Understanding the reasons why your time estimates are inaccurate is a key step in becoming a better predictor of time.
Most software developers are habitual underestimators for a few key reasons:
You’re likely familiar with the concept of Parkinson’s Law. If not, Parkinson’s Law refers to the idea that work expands to take up the entirety of the time you’ve set aside for it: regardless of how much time it would normally take.
To give an example, this means that if you’ve scheduled an hour time block for a task that would normally take 30 minutes, you’ll find a way to use up that entire hour. Of course, if you’re not sure how long a given task will take, this wasted productivity is to be expected.
Regardless of the fact that Bob has accurately predicted his ability to execute a given feature in a set amount of time has no bearing on you.
It’s important for both individuals and managers within a team to understand that time estimates are non-transferrable: everyone needs to do their own time estimating in order to be accurate.
When you’re assigned a new task, it’s not just about writing code: oftentimes you’re also tasked with researching new concepts, collaborating with other software developers, and sitting in meetings related to the task at hand.
Most time estimates do not accurately account for all of the additional time that goes into a major task, which could be as much as twice your original estimate (or more!).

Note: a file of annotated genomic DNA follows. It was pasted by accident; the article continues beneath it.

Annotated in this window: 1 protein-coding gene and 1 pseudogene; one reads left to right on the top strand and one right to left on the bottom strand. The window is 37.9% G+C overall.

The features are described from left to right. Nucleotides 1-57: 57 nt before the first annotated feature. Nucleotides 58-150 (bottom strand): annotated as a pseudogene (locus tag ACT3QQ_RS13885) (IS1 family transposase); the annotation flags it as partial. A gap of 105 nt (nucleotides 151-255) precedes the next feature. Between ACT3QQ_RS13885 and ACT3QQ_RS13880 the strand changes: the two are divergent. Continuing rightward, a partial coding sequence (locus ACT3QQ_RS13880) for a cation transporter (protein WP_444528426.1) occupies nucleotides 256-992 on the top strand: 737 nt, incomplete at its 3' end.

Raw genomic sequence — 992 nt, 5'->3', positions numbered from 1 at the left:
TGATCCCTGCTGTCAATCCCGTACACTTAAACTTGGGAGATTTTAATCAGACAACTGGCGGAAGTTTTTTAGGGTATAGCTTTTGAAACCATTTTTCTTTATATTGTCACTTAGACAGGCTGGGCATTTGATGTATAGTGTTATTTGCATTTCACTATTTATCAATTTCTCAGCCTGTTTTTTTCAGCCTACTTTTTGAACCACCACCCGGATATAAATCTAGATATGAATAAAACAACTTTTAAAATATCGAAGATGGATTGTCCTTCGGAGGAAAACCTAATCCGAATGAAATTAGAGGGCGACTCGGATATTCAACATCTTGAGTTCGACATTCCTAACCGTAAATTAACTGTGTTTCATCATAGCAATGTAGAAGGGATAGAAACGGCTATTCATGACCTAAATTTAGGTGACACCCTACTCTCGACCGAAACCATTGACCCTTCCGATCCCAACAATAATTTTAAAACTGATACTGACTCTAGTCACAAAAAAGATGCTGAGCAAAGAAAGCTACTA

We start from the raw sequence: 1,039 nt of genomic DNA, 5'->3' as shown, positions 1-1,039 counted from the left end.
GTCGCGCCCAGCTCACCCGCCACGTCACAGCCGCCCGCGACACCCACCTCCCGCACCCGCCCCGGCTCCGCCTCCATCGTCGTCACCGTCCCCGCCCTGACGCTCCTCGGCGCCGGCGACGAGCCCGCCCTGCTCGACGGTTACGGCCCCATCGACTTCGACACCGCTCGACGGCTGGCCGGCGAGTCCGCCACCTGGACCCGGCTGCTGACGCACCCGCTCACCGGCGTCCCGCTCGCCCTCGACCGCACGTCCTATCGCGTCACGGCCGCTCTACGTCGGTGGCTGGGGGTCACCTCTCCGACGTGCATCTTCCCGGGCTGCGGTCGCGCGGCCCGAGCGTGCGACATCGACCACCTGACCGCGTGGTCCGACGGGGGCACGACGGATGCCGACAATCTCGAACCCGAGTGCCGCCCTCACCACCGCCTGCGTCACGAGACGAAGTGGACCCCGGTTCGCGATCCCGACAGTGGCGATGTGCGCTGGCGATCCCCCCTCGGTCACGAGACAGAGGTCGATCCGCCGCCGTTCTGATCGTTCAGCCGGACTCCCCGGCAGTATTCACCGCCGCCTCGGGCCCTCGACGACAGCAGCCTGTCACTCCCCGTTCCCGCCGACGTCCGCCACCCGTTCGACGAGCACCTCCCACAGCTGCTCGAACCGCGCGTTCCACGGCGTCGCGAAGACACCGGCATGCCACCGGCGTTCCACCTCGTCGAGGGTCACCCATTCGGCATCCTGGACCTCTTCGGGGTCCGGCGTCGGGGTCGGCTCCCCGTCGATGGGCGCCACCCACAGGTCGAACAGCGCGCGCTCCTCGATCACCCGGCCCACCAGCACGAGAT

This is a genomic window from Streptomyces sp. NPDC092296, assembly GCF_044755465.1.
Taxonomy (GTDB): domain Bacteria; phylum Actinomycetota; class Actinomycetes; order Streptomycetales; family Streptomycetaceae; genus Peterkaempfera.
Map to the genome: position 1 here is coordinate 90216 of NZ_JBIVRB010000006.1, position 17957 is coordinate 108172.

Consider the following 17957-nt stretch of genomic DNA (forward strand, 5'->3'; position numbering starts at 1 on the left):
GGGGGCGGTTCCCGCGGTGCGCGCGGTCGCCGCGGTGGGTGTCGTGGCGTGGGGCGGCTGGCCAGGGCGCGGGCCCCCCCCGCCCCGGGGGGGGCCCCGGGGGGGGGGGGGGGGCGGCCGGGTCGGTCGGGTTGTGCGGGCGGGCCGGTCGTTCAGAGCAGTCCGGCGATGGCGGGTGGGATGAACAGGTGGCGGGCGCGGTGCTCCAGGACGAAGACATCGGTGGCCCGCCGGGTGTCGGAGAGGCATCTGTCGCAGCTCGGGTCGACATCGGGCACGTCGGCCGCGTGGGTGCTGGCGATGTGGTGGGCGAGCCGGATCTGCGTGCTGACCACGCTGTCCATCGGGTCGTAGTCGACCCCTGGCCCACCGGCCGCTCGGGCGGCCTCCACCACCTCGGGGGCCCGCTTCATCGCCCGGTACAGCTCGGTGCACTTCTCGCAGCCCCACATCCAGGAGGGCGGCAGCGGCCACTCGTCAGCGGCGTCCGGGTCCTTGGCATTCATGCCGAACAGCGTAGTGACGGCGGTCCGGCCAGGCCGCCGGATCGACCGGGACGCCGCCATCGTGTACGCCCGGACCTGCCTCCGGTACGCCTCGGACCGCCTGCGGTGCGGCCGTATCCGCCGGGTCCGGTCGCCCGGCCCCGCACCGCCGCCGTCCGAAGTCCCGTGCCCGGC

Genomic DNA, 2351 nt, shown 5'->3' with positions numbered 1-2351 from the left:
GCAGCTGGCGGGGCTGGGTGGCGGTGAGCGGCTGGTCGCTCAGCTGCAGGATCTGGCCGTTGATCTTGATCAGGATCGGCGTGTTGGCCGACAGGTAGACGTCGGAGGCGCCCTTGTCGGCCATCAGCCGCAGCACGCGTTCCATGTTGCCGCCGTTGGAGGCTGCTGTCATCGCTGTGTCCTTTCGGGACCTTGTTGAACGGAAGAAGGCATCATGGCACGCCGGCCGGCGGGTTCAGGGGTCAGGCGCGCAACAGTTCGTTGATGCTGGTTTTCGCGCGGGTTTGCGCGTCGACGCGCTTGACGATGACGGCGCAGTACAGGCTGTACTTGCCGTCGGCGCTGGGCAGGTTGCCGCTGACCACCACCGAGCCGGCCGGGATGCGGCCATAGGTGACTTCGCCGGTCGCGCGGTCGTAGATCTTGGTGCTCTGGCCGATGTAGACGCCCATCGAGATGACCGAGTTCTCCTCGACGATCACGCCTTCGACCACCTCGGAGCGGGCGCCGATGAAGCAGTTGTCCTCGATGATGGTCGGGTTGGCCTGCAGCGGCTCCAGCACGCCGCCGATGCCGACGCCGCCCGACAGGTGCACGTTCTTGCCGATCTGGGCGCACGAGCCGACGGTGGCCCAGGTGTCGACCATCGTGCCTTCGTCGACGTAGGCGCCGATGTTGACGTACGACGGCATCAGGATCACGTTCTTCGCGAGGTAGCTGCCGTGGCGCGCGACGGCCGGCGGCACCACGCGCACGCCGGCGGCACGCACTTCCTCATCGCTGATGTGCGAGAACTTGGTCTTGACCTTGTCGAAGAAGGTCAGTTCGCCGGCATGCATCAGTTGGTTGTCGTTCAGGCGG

Did you know that it can take up to 25 minutes to get back on track after dealing with a distraction?
Oftentimes, software developers are working on multiple projects at the same time, waiting for input from other team members in order to move forward or finish a certain task. As a result, they’re constantly being pulled into and out of a given project. There’s a cognitive cost associated with constantly having to refocus on your current task, which can also impact your time estimate accuracy.
With all of these things in mind, you’re in the right mindset to improve your time estimate accuracy.
Why does all of this matter from a business standpoint? McKinsey found that 66% of enterprise software projects have cost (and effort) overruns.
With the way most projects are set up, an incorrect time estimate can have critical and exponential impacts on a business. Understanding how software developers normally estimate their role in a project timeline is the first step for increasing your team’s time estimate accuracy.
To try and rectify some of these measurement inaccuracies, many managers of software developers use time tracking as a strict mechanism in an attempt to keep projects on track. This approach can work—but only when applied as part of a more comprehensive planning process: involving input from your team.
The trick to making time tracking work for your team of software developers is to use historical data instead of raw estimates. You must coach each individual member of your team to improve their abilities to estimate and manage their own time.
7pace Timetracker is the only integrated, professional time management solution for teams using Azure DevOps.